5 Ways to Break Through Mindset Distractions

productivity Jun 18, 2019

Distractions are everywhere.

Social media.


Text/instant messaging.


Entertainment (television, video games, etc.)

Life (traffic, construction, dogs barking...the list goes on).

Distractions also come in many different flavors.

But a distraction you might not have thought about is the topic of this article: you or your mindset.

Yes, you could be getting in your own way of getting things done. Of being productive.

Here are FIVE ways your mindset is hampering your productivity and what to do about each.

Distraction #1: NEGATIVITY

Negativity is everywhere these days.

Complaining. Anger. Hatred.

The fact is: negativity affects your productivity more than you realize.

What to do

Intentionally begin to be more positive. Think positive thoughts, speak positive or edifying words to others and yourself.

Smile! It's difficult to be negative and smile.

Avoid being around negative people as much as you can.

Don't read negative stuff online or get involved in stuff that makes you feel bad online.


It's very easy to celebrate a big win. Landing a huge client, for example.

But big successes are fewer and further between than small ones.

That's why when you celebrate your small wins, it gets you motivated to keep it up and keep going.

What to do

An example here: if you're always late but then you show up on time (or even better, early), celebrate some way. Note: I'm not saying to go buy a new car or a boat but something small.

Embrace that feeling so you want to repeat it.

Consider making a game of it. See how many times you can show up on time. Get that streak large enough and you won't want to quit.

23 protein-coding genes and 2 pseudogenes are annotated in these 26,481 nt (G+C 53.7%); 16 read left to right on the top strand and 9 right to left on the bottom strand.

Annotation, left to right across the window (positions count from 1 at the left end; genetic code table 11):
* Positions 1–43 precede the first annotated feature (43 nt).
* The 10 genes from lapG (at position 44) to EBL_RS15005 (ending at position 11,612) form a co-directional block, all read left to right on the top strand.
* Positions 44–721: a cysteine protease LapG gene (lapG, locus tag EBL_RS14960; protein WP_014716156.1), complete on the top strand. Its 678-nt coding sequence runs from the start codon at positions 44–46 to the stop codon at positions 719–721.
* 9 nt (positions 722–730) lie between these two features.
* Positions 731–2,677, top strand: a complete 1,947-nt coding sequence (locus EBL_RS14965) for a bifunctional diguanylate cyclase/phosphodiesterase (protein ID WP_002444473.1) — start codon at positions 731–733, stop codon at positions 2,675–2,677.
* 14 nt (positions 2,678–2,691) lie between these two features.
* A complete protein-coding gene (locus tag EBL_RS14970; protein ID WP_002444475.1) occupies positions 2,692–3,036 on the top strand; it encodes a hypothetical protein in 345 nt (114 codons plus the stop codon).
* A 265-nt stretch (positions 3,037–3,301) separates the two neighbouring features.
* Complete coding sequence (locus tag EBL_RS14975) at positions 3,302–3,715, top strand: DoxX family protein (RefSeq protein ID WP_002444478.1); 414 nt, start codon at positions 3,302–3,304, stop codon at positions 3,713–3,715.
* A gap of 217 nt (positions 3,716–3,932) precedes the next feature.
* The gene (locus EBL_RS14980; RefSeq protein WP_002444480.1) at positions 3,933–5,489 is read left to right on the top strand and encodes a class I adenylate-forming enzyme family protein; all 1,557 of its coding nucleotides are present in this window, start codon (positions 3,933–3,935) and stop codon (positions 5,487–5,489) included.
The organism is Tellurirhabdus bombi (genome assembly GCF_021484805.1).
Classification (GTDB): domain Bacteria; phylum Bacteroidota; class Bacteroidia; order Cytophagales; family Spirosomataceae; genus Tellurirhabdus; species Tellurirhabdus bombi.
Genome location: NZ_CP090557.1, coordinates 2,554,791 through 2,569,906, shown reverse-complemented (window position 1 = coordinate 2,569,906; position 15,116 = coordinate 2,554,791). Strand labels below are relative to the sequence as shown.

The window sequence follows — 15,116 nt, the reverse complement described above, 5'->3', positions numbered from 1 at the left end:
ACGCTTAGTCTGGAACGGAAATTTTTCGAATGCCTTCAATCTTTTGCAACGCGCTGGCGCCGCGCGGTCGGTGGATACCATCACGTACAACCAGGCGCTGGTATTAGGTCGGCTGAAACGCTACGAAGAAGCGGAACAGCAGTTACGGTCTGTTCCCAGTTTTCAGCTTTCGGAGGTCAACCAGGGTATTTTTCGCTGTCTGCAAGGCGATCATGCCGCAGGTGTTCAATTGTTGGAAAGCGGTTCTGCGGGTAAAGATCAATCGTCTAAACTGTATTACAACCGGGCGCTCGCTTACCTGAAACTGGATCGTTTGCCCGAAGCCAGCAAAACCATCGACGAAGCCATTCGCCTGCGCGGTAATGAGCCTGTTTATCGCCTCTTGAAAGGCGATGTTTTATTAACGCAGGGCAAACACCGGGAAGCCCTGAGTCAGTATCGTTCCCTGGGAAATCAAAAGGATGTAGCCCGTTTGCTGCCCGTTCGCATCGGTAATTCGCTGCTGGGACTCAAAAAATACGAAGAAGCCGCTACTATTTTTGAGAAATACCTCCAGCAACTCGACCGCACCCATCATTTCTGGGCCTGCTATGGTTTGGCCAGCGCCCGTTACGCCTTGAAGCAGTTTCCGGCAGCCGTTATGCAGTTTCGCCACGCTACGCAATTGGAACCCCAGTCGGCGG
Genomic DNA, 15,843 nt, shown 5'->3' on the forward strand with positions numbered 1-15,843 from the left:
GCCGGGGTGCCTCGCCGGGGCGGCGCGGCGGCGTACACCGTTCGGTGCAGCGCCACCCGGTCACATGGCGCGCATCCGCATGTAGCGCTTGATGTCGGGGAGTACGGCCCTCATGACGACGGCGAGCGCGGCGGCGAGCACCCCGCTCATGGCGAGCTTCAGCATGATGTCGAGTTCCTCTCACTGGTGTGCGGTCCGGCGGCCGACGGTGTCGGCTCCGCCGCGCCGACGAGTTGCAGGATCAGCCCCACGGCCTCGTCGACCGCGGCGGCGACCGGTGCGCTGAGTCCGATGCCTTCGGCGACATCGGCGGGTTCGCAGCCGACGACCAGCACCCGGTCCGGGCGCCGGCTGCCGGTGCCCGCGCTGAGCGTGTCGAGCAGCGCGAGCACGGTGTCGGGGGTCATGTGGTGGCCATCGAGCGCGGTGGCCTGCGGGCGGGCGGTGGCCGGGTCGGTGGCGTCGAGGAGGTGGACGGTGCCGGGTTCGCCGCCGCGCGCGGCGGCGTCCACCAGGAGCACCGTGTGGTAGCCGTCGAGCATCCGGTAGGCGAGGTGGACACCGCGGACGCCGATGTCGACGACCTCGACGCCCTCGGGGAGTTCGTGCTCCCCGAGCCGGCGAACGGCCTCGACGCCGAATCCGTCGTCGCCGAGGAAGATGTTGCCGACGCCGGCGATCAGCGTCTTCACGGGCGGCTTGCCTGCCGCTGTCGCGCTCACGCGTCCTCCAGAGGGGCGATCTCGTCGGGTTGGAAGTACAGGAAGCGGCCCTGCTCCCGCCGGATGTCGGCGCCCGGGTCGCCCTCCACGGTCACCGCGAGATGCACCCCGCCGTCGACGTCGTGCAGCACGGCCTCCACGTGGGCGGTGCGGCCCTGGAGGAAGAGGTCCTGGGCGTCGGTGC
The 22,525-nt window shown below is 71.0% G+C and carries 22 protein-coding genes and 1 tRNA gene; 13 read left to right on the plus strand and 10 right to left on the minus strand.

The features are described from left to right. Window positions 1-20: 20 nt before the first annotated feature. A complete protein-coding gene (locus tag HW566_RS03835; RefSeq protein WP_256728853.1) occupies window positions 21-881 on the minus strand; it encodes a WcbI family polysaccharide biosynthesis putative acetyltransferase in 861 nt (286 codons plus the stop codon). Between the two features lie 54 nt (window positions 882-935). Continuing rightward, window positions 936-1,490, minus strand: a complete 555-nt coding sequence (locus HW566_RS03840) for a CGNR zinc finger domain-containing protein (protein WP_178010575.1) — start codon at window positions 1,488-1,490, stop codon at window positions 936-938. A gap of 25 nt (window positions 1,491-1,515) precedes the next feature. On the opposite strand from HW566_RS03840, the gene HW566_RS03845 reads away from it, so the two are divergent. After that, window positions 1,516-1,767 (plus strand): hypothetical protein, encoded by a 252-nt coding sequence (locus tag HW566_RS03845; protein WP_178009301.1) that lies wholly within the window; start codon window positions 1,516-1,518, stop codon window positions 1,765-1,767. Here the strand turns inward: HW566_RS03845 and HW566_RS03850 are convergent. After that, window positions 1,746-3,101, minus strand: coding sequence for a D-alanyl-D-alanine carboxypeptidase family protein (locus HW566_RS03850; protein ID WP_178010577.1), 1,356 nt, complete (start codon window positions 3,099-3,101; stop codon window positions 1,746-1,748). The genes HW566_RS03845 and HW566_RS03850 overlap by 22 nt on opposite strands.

Distraction #3: NOT SCHEDULING "ME TIME"

You need to schedule time for you...to do things you like/want to do.

And when I say schedule, I mean you make an appointment on your calendar for you and do not ignore or cancel it. Consider it a critical appointment with your best client...which it is: yourself.

What to do

Stop procrastinating and schedule some "me time" right now as you read these words.


Everyone has a limit as to how long they can work before needing to take a break.

What is yours?

What to do

Determine your limit and then make a promise to yourself that you won't push past this limit no matter what.

Distraction #5: TRYING TO DO IT ALL

One of the exercises I give my clients is to track their time over two regular days.

I instruct them not to edit, judge, or rationalize what they write. Just write down what they did and how long it took them.

After the two days, I tell them to put their time tracker away for one day.

On the fourth day, they are to schedule time to review their tracker and next to each item write one of the following letters:

O - for anything that can be outsourced

D - for anything that can be delegated

A - for anything that can be automated

E - for anything that can be eliminated

Then, actually automate, delegate, outsource, and eliminate (the most difficult to do) those tasks.

What's left over...is what you should be doing. And nothing more.

What do to

Do the time tracking exercise I just described.

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